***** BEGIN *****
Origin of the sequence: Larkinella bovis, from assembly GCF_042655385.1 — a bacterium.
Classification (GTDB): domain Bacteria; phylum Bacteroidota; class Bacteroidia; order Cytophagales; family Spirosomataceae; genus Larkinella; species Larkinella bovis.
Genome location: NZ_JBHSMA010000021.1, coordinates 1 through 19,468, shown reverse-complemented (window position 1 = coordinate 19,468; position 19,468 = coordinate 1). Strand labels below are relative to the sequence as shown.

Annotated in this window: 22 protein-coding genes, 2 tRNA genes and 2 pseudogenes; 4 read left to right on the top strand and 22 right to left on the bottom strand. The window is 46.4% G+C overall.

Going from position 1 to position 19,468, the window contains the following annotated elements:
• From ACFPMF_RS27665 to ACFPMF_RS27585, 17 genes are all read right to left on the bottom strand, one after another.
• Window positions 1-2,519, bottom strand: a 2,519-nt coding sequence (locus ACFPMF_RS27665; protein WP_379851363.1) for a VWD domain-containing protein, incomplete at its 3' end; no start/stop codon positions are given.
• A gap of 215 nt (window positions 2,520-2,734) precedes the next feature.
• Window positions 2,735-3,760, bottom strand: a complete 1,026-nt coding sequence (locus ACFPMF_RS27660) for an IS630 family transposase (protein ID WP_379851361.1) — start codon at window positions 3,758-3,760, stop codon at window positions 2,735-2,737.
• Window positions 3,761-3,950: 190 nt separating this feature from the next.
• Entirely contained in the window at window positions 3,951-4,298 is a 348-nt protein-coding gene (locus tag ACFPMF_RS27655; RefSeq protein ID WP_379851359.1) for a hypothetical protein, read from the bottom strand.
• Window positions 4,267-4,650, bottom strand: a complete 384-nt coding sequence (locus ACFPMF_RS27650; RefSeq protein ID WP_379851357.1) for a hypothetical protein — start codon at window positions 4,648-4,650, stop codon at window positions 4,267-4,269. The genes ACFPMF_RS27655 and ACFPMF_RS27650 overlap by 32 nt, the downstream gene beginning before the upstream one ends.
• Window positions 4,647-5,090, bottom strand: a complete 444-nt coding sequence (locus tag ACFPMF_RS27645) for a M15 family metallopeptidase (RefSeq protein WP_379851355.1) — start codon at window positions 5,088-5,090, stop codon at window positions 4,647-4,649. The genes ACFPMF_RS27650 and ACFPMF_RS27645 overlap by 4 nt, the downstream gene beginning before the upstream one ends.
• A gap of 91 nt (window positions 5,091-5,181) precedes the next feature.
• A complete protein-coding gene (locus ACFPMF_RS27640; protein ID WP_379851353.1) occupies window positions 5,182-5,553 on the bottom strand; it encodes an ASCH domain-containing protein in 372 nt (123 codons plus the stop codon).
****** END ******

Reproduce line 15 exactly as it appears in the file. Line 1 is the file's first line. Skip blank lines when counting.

• A complete protein-coding gene (locus ACFPMF_RS27640; protein ID WP_379851353.1) occupies window positions 5,182-5,553 on the bottom strand; it encodes an ASCH domain-containing protein in 372 nt (123 codons plus the stop codon).